Stocks slumped and safe haven bonds and the yen jumped in Asia on Friday after the United States launched cruise missiles against an air base in Syria, potentially escalating the conflict and spooking investors globally.
Stocks slumped and safe haven bonds and the yen jumped in Asia on Friday after the United States launched cruise missiles against an air base in Syria, potentially escalating the conflict and spooking investors globally. The response was immediate with the US dollar dropping over half a yen in currency markets, while sovereign bonds, gold and oil prices rallied hard.
MSCI’s broadest index of Asia-Pacific shares outside Japan shed 0.5 percent in short order, and S&P 500 futures lost 0.3 percent.
The US military launched cruise missile strikes ordered by President Donald Trump against a Syrian air base controlled by President Bashar al-Assad’s forces in response to a deadly chemical attack in a rebel-held area, a U.S. official said.
Facing his biggest foreign policy crisis since taking office in January, Trump took the toughest direct U.S. action yet in Syria’s six-year-old civil war, raising the risk of confrontation with Russia and Iran, Assad’s two main military backers.
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Investors had already been on edge as Trump met Chinese leader Xi Jinping for talks over flashpoints such as North Korea and China’s huge trade surplus with the United States.
“While President Trump had flagged a response to this week’s chemical attack in Syria, the swiftness of the response and the willingness to take action halfway through the Trump-Xi meeting caught markets a little off-guard,” said Sean Callow, senior currency strategist at Westpac in Sydney.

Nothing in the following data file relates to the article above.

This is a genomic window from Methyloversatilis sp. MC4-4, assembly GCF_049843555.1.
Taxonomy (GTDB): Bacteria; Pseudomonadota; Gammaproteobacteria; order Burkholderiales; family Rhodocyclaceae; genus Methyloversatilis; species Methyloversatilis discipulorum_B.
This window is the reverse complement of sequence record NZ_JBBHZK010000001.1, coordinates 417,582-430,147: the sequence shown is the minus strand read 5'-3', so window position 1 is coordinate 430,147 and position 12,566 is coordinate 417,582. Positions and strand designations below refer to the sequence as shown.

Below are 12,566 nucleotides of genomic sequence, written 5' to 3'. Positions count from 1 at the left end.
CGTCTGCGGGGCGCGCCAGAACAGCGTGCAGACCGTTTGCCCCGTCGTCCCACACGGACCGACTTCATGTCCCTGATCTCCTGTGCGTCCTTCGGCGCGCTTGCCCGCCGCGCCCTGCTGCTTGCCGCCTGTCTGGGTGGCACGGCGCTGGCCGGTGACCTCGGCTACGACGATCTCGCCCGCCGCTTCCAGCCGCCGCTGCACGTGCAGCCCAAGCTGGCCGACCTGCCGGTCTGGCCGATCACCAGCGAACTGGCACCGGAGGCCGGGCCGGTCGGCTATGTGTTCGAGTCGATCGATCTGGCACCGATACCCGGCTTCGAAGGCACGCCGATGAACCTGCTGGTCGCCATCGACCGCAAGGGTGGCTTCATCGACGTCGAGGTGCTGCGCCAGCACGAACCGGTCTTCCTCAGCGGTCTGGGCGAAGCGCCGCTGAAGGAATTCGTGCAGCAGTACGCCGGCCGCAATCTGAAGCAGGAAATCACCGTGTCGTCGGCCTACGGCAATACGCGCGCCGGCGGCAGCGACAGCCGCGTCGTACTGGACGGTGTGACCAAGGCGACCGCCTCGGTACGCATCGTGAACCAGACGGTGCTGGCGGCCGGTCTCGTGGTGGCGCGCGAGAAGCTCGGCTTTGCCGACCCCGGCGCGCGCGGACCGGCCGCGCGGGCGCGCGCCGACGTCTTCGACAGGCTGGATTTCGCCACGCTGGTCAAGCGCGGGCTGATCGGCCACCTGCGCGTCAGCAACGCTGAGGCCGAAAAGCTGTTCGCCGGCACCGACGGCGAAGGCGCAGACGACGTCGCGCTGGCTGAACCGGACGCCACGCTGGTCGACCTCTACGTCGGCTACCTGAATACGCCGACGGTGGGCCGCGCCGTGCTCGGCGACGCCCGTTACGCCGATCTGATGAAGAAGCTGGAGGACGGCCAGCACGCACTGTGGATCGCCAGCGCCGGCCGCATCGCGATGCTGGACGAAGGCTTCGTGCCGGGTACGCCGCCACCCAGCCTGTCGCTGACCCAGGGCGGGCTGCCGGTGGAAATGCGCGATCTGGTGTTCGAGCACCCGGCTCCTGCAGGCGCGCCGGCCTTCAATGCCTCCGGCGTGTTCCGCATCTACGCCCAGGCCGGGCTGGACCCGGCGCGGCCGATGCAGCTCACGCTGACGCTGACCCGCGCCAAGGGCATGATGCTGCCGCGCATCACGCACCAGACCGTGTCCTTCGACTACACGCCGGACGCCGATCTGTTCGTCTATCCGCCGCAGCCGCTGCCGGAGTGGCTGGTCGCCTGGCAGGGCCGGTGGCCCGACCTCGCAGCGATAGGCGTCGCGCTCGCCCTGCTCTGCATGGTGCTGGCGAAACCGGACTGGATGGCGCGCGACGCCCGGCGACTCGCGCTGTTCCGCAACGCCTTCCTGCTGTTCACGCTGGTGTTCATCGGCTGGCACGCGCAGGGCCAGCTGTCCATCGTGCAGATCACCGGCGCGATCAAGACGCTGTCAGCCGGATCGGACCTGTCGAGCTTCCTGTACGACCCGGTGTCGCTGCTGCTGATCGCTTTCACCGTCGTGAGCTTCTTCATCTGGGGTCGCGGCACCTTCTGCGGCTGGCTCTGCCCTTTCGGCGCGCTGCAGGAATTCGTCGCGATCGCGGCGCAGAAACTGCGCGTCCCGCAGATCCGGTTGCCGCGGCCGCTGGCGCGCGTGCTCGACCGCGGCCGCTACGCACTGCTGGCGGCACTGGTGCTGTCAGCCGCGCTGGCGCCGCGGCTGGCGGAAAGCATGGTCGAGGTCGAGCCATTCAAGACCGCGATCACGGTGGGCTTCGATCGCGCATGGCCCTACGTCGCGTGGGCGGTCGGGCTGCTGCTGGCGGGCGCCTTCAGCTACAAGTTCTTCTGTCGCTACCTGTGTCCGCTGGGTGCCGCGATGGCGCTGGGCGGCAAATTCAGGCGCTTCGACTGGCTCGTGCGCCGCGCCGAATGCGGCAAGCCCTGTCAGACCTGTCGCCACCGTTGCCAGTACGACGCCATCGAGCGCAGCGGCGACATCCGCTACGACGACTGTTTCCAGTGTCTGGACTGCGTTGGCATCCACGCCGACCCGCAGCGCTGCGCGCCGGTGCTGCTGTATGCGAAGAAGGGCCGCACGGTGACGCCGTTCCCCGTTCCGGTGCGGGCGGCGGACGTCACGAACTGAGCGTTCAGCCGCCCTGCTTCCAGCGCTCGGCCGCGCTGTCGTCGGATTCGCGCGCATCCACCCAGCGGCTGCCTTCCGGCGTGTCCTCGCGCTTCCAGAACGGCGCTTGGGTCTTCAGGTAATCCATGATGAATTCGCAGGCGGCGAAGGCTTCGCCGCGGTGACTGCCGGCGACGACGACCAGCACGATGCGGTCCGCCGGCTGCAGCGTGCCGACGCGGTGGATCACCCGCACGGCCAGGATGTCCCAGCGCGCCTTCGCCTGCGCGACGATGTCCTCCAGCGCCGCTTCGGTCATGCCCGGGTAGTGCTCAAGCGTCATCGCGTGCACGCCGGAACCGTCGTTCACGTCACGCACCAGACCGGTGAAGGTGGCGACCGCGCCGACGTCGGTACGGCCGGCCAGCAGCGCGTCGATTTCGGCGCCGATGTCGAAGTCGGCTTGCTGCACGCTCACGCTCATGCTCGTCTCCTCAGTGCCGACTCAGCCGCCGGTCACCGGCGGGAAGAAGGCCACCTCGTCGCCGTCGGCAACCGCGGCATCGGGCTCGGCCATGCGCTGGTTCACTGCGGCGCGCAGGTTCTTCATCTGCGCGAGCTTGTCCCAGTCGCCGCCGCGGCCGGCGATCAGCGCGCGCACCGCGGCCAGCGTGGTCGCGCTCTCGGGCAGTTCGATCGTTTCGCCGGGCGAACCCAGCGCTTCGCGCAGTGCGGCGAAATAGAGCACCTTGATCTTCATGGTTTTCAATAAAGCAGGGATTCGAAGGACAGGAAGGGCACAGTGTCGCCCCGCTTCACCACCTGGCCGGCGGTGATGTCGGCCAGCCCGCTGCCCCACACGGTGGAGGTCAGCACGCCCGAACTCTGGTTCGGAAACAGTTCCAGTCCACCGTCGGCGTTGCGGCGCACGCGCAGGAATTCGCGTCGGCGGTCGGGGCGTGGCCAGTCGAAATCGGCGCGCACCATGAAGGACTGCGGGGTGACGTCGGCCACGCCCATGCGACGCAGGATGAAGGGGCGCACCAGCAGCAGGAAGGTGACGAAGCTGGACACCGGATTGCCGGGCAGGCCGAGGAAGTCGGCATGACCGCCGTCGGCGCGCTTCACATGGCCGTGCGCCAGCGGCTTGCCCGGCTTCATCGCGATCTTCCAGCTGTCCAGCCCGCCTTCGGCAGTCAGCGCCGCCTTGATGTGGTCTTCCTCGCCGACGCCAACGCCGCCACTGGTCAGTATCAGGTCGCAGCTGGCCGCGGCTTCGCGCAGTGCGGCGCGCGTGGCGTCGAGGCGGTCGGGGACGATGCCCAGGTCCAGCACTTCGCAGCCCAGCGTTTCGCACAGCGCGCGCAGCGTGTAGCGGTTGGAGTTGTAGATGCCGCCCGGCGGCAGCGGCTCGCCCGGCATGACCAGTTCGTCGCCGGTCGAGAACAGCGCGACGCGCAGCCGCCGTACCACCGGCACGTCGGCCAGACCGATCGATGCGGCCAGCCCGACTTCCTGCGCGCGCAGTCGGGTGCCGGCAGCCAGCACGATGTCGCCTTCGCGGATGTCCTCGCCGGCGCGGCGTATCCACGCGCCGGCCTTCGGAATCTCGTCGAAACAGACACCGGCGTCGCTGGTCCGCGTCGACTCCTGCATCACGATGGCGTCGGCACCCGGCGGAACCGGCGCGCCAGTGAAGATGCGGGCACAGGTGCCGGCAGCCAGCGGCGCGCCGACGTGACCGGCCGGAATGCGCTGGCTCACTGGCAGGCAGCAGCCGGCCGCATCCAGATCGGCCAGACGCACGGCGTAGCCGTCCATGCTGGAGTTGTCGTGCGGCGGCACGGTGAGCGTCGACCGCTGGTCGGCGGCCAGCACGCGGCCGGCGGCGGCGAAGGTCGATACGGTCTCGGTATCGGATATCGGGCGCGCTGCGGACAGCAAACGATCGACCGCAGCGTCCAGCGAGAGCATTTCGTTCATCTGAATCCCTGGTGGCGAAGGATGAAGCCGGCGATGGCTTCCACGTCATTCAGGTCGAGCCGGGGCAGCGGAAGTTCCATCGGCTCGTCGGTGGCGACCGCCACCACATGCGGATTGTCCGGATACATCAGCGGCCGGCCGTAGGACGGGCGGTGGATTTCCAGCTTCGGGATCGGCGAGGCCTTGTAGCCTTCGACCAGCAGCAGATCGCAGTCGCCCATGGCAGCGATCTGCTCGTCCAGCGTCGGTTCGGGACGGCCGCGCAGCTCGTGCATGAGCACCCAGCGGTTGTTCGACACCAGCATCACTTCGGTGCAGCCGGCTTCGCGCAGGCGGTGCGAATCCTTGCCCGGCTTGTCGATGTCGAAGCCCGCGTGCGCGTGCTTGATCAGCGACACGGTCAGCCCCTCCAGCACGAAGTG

“There should be limited market follow-through however, with no indication at this stage that this is the start of a broad-based, sustained U.S. military campaign.”
The yen, a favoured haven in times of stress due to Japan’s position as the world’s largest creditor nation, climbed across the board. The dollar fell to 110.36, from 110.95 just before news of attacks hit dealing screens.
The dollar was otherwise unscathed, however, as it benefited from flows into safe haven U.S. Treasuries. Against a basket of currencies it was barely lower, while the euro dipped a little to $0.0649.
Yields on 10-year Treasury debt fell a couple of basis points to 2.31 percent, testing a hugely important chart barrier at 2.30 percent.
Spot gold prices zoomed up 0.8 percent to $1,260.50 an ounce and oil caught a bid on concerns the military intervention could impact supplies from the Middle East.
U.S. crude jumped 85 cents to $52.55 a barrel, while Brent added 81 cents to $55.66.